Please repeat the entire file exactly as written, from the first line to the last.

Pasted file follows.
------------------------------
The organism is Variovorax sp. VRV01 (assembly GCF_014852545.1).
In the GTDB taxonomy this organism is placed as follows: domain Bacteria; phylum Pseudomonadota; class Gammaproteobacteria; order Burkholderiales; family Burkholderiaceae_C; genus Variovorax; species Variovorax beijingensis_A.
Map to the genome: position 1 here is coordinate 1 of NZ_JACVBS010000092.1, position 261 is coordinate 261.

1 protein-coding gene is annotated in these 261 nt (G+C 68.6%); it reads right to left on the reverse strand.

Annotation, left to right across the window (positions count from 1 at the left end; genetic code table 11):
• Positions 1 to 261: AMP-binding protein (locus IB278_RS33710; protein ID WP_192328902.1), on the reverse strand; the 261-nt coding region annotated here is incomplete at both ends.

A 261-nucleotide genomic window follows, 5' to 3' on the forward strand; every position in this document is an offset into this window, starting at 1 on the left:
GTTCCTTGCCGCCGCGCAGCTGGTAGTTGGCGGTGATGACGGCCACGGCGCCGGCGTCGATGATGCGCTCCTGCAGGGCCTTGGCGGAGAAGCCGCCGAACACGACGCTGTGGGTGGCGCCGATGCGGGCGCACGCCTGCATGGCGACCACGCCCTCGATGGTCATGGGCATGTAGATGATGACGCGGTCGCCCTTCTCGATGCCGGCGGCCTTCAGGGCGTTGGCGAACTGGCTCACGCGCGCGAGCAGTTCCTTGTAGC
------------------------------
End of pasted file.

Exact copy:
The organism is Variovorax sp. VRV01 (assembly GCF_014852545.1).
In the GTDB taxonomy this organism is placed as follows: domain Bacteria; phylum Pseudomonadota; class Gammaproteobacteria; order Burkholderiales; family Burkholderiaceae_C; genus Variovorax; species Variovorax beijingensis_A.
Map to the genome: position 1 here is coordinate 1 of NZ_JACVBS010000092.1, position 261 is coordinate 261.

1 protein-coding gene is annotated in these 261 nt (G+C 68.6%); it reads right to left on the reverse strand.

Annotation, left to right across the window (positions count from 1 at the left end; genetic code table 11):
• Positions 1 to 261: AMP-binding protein (locus IB278_RS33710; protein ID WP_192328902.1), on the reverse strand; the 261-nt coding region annotated here is incomplete at both ends.

A 261-nucleotide genomic window follows, 5' to 3' on the forward strand; every position in this document is an offset into this window, starting at 1 on the left:
GTTCCTTGCCGCCGCGCAGCTGGTAGTTGGCGGTGATGACGGCCACGGCGCCGGCGTCGATGATGCGCTCCTGCAGGGCCTTGGCGGAGAAGCCGCCGAACACGACGCTGTGGGTGGCGCCGATGCGGGCGCACGCCTGCATGGCGACCACGCCCTCGATGGTCATGGGCATGTAGATGATGACGCGGTCGCCCTTCTCGATGCCGGCGGCCTTCAGGGCGTTGGCGAACTGGCTCACGCGCGCGAGCAGTTCCTTGTAGC